My city was hit hard by the severe economic recession and was plagued by a boom-and-bust cycle that failed our hard-working residents and families for the last several years.
But Phoenix is rising out of this recession, and to move forward, our city's economic blueprint will depend on the success of our local and small businesses.
That's why the Phoenix City Council and I passed a program this year to make it easier for local and small businesses to compete for city contracts.
By looking to our own home-grown companies and fellow Arizonans before taking business beyond our state lines, the Phoenix economy will benefit from increased job opportunities and revenues that stay here, thus ensuring the success of our own local businesses and communities.
Under our new local-first procurement policy, Phoenix will look first toward a local business when purchasing goods and services under $50,000. The city will set up a vendor management system that allows businesses to register online to receive active notification of city procurements that specifically impact their businesses.
Awarding a greater number of city contracts to local businesses will spur economic growth and pave the way for increased innovation.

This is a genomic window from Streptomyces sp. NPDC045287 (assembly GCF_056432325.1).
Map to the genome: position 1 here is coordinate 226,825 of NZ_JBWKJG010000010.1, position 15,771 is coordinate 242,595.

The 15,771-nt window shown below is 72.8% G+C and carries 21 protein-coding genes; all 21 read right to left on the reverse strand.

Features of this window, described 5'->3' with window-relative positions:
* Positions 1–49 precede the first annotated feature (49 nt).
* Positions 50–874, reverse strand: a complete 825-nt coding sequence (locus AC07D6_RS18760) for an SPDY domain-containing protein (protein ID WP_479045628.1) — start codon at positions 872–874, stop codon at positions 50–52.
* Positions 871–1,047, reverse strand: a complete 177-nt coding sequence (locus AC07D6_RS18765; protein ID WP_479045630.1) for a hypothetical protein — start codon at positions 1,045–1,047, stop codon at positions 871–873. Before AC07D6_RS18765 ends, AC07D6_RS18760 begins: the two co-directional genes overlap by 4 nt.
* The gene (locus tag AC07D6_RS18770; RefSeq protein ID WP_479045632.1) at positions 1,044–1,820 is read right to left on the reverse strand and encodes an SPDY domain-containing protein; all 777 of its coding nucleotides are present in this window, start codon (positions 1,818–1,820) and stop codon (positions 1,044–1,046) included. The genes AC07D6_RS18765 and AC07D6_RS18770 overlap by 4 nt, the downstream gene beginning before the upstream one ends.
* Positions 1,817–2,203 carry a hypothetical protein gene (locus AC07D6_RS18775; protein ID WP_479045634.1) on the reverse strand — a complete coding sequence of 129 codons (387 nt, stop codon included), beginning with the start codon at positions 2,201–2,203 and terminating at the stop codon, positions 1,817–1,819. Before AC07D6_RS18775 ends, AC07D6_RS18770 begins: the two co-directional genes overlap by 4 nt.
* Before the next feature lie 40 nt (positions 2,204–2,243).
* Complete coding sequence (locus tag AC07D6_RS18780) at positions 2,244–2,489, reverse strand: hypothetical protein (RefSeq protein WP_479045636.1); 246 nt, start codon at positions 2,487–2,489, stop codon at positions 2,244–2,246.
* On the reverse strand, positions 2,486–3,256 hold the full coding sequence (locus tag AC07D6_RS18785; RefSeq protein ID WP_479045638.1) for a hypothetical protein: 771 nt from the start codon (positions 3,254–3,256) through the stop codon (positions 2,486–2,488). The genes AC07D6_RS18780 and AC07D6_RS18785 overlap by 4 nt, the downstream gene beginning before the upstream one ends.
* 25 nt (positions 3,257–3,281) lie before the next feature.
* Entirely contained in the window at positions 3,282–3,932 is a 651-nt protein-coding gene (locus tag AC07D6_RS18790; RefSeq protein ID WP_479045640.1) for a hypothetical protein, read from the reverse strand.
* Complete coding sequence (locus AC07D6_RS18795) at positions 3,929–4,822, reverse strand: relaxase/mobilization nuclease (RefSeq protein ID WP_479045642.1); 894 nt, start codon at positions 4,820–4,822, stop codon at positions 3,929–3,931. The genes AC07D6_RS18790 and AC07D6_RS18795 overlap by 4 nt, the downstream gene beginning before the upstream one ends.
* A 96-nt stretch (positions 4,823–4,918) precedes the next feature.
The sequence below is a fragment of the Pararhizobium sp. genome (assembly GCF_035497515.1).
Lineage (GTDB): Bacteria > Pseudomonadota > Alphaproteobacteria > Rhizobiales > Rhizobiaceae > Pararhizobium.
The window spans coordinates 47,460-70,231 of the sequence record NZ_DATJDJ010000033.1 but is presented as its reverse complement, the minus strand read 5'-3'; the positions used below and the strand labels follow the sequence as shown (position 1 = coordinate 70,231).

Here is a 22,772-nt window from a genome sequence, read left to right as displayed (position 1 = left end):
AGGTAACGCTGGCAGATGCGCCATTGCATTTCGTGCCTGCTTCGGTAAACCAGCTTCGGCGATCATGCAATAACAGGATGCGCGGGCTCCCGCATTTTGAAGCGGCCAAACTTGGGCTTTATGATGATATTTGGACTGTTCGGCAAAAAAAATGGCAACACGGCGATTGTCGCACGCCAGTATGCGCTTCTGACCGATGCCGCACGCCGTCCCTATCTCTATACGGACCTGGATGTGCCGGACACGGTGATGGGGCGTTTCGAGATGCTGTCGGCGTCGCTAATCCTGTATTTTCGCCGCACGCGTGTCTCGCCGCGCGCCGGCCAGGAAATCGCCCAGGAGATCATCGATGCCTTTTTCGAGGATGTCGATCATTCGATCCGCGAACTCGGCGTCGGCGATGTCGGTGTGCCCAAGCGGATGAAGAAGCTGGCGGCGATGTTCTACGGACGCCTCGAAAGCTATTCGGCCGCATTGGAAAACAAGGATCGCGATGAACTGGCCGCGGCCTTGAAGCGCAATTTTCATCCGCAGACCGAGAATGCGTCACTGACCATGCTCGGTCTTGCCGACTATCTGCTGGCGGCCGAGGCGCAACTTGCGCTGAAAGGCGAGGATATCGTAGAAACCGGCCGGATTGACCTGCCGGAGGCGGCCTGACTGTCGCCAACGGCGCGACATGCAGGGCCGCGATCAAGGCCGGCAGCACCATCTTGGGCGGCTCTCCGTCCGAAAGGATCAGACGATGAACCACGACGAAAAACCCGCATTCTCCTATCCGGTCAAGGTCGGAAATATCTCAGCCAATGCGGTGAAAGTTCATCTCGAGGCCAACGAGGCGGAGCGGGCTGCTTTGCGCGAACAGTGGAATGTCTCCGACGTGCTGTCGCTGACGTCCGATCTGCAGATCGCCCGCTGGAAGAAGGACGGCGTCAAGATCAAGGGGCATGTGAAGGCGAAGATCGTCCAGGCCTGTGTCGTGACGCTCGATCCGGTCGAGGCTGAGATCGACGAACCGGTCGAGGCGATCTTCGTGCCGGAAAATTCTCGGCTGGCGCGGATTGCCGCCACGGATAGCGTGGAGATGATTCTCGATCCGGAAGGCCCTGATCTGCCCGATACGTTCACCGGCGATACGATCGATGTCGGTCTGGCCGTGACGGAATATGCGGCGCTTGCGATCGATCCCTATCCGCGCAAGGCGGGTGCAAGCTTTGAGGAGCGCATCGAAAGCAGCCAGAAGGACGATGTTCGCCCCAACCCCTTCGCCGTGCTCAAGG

In addition, we have approved a user-friendly and integrated way for developers to electronically submit plans directly to the city. In the past, paper building plans were required and architects and engineers had to print and deliver multiple sets of plans to the city for review. Emerging technology now allows for actual submittal and review of building plans electronically using the internet, customized plan review software, high-speed desktop computers and large monitors.
By implementing a local-first procurement policy in conjunction with an online method to streamline the process, more local businesses will be able to directly contribute to the Phoenix economy and ultimately, contribute to its success and their own.
Keeping city sales tax revenue local is mutually beneficial for both local businesses and the City of Phoenix itself.
For every $100 spent at a locally-owned business, $73 goes to the local economy and $27 leaves. For every $100 spent at a non-locally owned business, $43 goes to the local economy and $57 leaves.
When you do your shopping in Phoenix, taxes from the merchandise you buy goes directly to the city's General Fund. City sales taxes are about 40 percent of total General Fund revenue, which pays for city services such as police and fire protection, parks, libraries, senior centers and street maintenance.
That is a huge boost for our community and our local economy.
The development of a stronger Phoenix economy requires the involvement of local businesses as they are the engine that drives our city.
The Phoenix economy has demonstrated remarkable resilience in light of the economic downturn and now we have the opportunity to rebuild, reshape and strengthen its foundation.
Together, the Phoenix economy and local businesses can work together, grow together and thrive together.